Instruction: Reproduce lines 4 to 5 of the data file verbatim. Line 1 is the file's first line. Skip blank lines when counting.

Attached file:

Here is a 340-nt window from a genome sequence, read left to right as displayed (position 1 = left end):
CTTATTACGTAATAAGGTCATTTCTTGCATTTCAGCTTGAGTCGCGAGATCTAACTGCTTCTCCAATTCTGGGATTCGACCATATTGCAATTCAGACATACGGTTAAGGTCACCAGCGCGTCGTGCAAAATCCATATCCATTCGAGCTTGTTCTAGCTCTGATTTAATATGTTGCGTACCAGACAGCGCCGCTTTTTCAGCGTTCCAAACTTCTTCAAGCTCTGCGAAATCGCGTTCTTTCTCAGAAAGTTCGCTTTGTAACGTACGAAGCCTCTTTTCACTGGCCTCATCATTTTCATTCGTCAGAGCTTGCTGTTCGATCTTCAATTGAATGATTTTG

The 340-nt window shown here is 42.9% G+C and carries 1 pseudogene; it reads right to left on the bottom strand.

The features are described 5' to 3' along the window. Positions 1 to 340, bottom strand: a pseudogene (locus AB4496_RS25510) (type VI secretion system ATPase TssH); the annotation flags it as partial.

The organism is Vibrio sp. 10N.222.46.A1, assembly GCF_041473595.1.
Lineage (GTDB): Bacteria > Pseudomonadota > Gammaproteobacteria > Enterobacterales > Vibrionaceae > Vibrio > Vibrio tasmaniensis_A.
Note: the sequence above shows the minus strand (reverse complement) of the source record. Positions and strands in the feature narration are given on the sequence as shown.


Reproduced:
The features are described 5' to 3' along the window. Positions 1 to 340, bottom strand: a pseudogene (locus AB4496_RS25510) (type VI secretion system ATPase TssH); the annotation flags it as partial.

The organism is Vibrio sp. 10N.222.46.A1, assembly GCF_041473595.1.